This Week in Music History (March 26th-April 1st)

What’s music history got for us this week? Learn up and boogie down!

3/26- On this day in 1985, radio stations in South Africa banned all of Stevie Wonder’s songs from the airwaves after he dedicated his Oscar win the previous evening to Nelson Mandela.

3/27- On this day in 1965, “Stop! In the Name of Love” became The Supremes’ fourth US No.1 single. The song was nominated for the 1966 Grammy Award for Best Contemporary Rock & Roll Group Vocal Performance.

3/28- On this day in 2005, U2 kicked off their 131-date Vertigo tour at the iPay One Center in San Diego, California. The tour grossed $389 million, the second-highest number ever for a world tour.

3/29- On this day in 1967, The Beatles began recording “With a Little Help From My Friends” at Abbey Road Studios in London. They recorded over 10 takes of the track during the first day of work.

224303-large3/30- On this day in 2013, famed US music producer and music pioneer Phil Ramone died at 79. Ramone was one of the most successful producers in music history, having won 14 Grammy Awards and worked with stars including Bob Dylan, Elton John, Paul McCartney and Ray Charles.

3/31- On this day in 1967, Jimi Hendrix set his guitar on fire onstage while appearing at the Astoria in London. Lighting guitars on fire became symbolic of Hendrix’s performances, and the Fender Stratocaster that he burned was sold for $280,000 at a 2008 London auction.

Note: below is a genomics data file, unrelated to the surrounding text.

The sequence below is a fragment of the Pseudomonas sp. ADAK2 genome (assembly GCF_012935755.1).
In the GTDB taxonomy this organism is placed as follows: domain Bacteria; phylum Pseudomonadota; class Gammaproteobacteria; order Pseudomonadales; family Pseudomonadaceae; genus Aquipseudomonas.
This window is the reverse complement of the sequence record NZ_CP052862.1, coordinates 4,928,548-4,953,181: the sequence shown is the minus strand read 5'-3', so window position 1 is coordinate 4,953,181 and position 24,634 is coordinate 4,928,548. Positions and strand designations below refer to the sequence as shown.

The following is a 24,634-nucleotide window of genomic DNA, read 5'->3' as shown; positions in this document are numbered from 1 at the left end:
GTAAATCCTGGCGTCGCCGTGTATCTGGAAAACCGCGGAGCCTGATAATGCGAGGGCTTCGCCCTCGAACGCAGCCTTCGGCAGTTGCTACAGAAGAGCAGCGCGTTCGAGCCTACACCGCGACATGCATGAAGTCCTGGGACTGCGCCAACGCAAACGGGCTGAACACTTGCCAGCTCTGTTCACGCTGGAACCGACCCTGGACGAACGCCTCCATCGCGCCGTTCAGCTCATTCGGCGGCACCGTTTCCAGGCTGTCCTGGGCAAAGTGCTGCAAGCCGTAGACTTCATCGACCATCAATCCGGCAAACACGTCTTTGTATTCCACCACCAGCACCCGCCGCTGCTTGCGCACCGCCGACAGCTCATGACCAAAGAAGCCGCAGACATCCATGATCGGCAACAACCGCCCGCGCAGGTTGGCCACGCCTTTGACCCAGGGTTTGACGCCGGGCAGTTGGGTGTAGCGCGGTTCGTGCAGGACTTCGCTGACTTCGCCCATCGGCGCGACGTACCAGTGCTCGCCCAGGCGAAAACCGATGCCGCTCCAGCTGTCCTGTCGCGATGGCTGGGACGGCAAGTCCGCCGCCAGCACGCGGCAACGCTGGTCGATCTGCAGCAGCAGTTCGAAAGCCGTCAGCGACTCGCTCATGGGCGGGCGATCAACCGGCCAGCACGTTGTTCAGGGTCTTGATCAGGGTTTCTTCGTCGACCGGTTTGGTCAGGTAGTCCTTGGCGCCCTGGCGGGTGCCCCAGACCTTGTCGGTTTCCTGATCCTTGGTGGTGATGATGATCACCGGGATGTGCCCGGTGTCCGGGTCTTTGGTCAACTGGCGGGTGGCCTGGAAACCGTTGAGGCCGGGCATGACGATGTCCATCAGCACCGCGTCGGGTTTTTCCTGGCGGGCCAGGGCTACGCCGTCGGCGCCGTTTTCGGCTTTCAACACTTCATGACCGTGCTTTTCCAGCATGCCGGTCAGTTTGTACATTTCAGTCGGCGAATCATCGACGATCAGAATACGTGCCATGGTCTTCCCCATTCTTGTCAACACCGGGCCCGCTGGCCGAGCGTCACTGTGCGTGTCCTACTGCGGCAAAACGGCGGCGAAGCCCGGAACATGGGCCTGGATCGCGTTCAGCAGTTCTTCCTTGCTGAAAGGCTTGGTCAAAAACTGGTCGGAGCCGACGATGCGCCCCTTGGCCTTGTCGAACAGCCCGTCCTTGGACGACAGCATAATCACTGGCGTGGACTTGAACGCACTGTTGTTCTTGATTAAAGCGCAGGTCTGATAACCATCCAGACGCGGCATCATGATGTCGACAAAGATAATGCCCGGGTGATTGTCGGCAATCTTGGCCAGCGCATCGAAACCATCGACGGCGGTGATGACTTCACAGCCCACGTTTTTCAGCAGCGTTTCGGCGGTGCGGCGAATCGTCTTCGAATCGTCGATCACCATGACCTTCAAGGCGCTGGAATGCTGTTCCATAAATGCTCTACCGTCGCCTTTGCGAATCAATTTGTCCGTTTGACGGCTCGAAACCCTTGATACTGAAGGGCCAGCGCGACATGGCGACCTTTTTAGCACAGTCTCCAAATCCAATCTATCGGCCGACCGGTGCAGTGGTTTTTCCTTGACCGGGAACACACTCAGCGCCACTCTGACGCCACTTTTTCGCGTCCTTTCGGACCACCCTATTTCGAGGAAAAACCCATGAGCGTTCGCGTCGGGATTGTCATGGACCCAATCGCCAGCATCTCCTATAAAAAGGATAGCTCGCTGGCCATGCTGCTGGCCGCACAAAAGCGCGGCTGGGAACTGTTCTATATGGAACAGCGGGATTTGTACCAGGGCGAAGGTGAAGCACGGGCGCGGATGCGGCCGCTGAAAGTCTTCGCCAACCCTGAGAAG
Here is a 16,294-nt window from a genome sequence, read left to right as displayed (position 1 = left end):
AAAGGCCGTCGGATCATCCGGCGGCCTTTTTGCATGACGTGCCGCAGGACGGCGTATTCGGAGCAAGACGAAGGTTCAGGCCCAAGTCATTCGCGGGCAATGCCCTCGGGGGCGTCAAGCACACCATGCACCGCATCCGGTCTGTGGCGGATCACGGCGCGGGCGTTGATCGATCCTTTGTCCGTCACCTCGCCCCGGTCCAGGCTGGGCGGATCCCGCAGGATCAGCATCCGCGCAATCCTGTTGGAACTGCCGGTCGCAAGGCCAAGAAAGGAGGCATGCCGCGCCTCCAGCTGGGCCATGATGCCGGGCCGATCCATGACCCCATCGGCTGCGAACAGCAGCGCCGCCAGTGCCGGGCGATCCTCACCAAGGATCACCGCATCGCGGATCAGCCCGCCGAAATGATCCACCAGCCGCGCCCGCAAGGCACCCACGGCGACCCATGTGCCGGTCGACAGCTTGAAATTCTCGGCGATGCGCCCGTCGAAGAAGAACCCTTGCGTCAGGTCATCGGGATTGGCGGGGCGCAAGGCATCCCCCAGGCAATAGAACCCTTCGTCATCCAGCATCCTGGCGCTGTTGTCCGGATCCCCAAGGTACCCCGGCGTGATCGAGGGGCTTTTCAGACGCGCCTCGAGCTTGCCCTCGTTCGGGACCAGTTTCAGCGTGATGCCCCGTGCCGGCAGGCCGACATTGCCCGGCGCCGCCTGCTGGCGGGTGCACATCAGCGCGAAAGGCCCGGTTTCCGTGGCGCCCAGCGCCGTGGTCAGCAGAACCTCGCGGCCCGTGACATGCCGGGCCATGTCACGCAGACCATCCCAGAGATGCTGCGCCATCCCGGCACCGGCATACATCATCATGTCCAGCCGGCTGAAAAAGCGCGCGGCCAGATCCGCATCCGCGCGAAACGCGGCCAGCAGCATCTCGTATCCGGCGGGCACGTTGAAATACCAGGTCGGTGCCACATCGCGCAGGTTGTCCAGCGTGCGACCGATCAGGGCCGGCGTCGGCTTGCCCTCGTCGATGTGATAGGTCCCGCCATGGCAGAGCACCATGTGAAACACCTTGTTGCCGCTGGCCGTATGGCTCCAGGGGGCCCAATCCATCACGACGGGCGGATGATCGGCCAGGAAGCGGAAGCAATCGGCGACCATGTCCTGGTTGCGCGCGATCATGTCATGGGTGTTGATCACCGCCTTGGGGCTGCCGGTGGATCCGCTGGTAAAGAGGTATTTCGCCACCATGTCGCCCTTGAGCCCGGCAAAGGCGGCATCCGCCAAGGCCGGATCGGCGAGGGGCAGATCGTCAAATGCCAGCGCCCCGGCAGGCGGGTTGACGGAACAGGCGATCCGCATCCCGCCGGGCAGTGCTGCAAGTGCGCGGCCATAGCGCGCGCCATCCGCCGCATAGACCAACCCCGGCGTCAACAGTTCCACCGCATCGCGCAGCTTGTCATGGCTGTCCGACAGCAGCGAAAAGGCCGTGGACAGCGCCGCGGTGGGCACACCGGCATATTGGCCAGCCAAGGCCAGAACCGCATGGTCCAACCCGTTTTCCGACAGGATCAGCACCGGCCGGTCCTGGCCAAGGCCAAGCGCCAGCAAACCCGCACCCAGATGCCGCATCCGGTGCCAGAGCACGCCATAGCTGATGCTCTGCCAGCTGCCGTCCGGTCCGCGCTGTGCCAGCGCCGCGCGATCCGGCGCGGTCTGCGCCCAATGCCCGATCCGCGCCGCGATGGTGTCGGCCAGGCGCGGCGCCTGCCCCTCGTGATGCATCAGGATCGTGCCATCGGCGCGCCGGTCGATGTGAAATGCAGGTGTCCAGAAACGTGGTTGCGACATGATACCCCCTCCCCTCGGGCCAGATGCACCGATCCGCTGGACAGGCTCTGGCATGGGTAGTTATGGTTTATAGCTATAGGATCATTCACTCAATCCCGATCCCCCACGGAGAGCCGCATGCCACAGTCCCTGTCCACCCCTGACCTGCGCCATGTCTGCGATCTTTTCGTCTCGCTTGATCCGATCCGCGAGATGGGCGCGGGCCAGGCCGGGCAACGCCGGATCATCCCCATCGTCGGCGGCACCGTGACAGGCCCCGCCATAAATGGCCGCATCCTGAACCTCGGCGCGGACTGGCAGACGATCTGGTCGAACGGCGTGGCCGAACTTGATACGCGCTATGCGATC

4/1- On this day in 1966, David Bowie’s first solo single, “Do Anything You Say”, was released by Pye Records. Before the single, Bowie had previously recorded as David Jones and the Lower Third.

Check out these pieces of music history in our CD marketplace! Every album you buy is made available to stream (via Web Player, iOS, Android and Sonos), download (mp3, aac, FLAC and ALAC), and ship!

Sell CDs Without Art and Cases

When we talked to one of our Murfie members, Mike, a few months ago and asked how he discovered our service, his intentions were very precise: “I am a CD seller and have sold tens of thousands over the internet, so I was looking for an outlet for those that I get that are missing artwork.

In an article for PC Magazine, author Damon Poeter notes that “Amazon, like other online buyers of used CDs, wants the jewel boxes and cover art included in your original purchase from way back when. Scratched discs will likely be rejected, as well.

So what about your CDs with misplaced artwork? What about the CD cases you’ve thrown away when you decided to move all the album art and discs into one of those snazzy CD binders? It’s totally realistic to assume that not everyone has kept their entire CD collection 100% intact over the years, for one reason or another.

At Murfie, we’ll accept all your CDs! If your Crash album by Dave Matthews is missing the back art, or Tigerlily by Natalie Merchant is all scratched up from sliding around your dashboard, it’s going to be ok! Say it with me: It’s—going—to—be—O—K.

Here’s why:

  • We use AccurateRip technology and scratch repair tools to get excellent CD-quality digital rips of your albums
  • The discs are stored in paper sleeves in our warehouse, so all plastic CD cases are recycled anyway
  • Murfie (coming from the acronym MRF: Material Recycling Facility) is all about taking CDs off your hands, storing them on our shelves instead of yours, and converting them to the digital age!

Neat, huh? All you have to do is order a Shipping Kit to get started. We’ll convert your CDs to digital files, and post your collection online for you to view and manage. Your CDs can be sold in your personal shop, downloaded (FLAC, ALAC, mp3, aac), streamed (at home or on the go with our apps), or traded for new ones!